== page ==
Black History Month: Smarter Policing and Race


Black History Month: Smarter Policing and Race

by Darrel Stephens

In recognition of Black History Month in February, the Innocence Blog will feature a nearly month-long series that will examine the intersection of the nation’s evolving criminal justice system, especially around wrongful convictions, and the lives of black people in 21st Century America. The series will feature personal and professional stories and perspectives by legal and law enforcement experts, as well as people at the forefront of changing post-conviction laws for the wrongfully convicted in the United States. Please visit the Innocence Blog this month to read guest posts from all the contributing authors.

Darrel Stephens, a veteran police executive with more than 40 years of experience, is the executive director of the Major Cities Chiefs Association and is on the Innocence Project’s Board of Directors. Also a member of the faculty of the Public Safety Leadership Program in the School of Education at Johns Hopkins University, Chief Stephens is an expert in innovative and progressive policing practices. 

It’s no secret: conventional policing in the United States has historically been divisive in nature. As a veteran member of law enforcement, I’ve seen that “hot-spot” tactics, such as stop, question and frisk, create an antagonistic dynamic. They place police officers at odds with the communities they’re sworn to serve and reinforce the perception that officers are not committed to protecting all people equally. One need look only as far as Ferguson and Staten Island to see how grave the consequences can be when public trust of the police breaks down. But constructive policing strategies that reduce crime through fostering strong ties between local police and citizens do exist and their effectiveness is proven. 

I got my start in law enforcement in Kansas City, Missouri, back in 1968. At the time, good policing was based on a three-prong approach: random patrol, rapid response and retrospective investigations. But a lot has changed over the years. Conventional wisdom around what constitutes effective policing has been challenged and, in some cases, proven wrong. Research has taught us that police agencies are more successful at preventing crime and improving legitimacy when they adopt community and problem oriented policing strategies. These approaches partner regularly assigned patrol officers with neighborhoods in addressing local safety concerns and foster mutual trust. 

Distinct from an emphasis on aggressive patrol tactics in targeted areas, community and problem oriented policing are built upon a framework of collaboration between the police and stakeholders. A better balance of power is established as the various parties work together to identify ways to address neighborhood crime and disorder problems. Concerned citizens share the responsibility with police and are actively involved in keeping their neighborhoods safe. Patrol officers and their departments are incorporated into neighborhoods as advocates in helping communities to meet their security goals.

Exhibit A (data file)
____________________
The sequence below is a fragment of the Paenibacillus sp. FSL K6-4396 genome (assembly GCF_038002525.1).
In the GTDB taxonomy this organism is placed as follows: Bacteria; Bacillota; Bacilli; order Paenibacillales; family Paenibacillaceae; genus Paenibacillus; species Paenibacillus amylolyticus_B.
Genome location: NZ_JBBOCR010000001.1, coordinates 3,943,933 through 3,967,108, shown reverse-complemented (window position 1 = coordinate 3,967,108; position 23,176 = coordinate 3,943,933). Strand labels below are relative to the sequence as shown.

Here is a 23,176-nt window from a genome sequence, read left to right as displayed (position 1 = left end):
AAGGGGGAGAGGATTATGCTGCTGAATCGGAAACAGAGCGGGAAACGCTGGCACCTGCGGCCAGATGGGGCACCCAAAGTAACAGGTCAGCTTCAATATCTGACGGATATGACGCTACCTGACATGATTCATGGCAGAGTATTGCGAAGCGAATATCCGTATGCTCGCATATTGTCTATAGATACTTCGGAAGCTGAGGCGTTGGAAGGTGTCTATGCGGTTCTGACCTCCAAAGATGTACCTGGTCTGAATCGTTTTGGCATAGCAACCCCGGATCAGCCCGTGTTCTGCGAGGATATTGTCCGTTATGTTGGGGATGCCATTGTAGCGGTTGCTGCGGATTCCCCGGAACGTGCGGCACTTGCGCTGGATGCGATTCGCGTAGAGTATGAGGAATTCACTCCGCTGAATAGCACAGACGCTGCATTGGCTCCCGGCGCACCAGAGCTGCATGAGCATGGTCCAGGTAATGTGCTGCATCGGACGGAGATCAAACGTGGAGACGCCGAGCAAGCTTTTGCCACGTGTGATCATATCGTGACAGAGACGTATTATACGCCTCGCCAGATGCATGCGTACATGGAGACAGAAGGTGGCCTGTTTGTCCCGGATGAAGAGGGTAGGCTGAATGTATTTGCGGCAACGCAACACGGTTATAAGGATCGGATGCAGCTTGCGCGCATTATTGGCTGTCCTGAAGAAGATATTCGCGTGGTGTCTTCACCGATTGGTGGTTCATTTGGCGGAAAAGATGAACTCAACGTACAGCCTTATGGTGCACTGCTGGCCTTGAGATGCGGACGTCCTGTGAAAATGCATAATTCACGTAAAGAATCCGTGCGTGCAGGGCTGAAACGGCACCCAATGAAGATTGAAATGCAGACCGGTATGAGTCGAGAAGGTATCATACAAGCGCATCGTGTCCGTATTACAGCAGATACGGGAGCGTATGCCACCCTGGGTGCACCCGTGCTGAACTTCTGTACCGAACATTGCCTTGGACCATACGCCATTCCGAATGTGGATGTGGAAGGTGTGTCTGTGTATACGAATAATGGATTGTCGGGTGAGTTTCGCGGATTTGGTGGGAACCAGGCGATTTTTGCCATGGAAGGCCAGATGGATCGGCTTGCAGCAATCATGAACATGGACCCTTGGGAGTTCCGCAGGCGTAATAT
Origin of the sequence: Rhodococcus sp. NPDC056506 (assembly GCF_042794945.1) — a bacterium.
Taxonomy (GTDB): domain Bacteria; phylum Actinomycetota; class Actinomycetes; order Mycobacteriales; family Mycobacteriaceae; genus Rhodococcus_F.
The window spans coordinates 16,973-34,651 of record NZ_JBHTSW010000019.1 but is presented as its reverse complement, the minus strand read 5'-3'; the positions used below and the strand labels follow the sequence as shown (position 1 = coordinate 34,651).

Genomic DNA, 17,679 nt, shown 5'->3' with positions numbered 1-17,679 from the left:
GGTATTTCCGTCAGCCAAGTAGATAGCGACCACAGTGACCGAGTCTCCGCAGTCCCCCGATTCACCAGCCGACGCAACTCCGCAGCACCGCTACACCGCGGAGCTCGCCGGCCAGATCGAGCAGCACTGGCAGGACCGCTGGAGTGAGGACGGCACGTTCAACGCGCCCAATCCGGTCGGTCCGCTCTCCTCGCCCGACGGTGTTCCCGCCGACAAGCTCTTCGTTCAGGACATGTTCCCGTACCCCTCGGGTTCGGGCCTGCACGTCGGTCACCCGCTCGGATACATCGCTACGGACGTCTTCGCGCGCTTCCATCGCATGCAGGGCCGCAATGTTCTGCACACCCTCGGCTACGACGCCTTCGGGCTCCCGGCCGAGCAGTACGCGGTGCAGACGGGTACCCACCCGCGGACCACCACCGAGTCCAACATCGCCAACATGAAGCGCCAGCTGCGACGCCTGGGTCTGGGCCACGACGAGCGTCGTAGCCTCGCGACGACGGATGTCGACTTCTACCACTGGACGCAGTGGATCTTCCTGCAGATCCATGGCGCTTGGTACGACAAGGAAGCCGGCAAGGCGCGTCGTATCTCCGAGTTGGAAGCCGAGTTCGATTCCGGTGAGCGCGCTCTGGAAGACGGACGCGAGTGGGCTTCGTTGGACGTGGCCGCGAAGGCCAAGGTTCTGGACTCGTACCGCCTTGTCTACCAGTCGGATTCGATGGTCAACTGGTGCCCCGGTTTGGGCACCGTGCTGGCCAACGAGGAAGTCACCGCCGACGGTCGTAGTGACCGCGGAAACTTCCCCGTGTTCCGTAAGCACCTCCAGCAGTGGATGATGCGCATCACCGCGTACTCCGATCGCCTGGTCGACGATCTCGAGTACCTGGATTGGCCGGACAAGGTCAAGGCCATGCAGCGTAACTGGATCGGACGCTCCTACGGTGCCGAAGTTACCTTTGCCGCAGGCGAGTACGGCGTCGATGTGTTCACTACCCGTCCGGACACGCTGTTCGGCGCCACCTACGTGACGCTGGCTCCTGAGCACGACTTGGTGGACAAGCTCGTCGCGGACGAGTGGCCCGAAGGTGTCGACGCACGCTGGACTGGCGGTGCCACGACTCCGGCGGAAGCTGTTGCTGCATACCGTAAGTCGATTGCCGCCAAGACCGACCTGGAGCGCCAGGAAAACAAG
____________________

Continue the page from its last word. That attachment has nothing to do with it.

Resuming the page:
When crime does happen, investigations are better informed. Community members know patrol officers well enough to entrust them with important tips and details pertinent to solving cases. And when patrol officers have stronger relationships with the community and a problem focus, their investigations are more thoughtful. Tunnel vision is diminished as officers consider all of the details of a case and crimes are solved based on the strongest evidence. 

Charlotte, North Carolina; Sacramento, California; Austin, Texas; Cincinnati, Ohio and Philadelphia, Pennsylvania are only a few places across the country where law enforcement agencies have successfully incorporated community policing and problem solving models. The people who are a part of these community policing efforts voice greater satisfaction with their local law enforcement. 

It was disheartening this summer to watch the tragic events unfold in Missouri, the place where I started my career as a young police officer in 1968. One would hope that the relationships between the police and the communities they serve would be strong enough to come together in times of crisis rather than move further apart. My hope, though, is that the police will learn from Ferguson and Staten Island and redouble efforts to ensure officers treat all people they encounter with dignity and respect. Otherwise, we risk a continuation of strife between our communities and the police.

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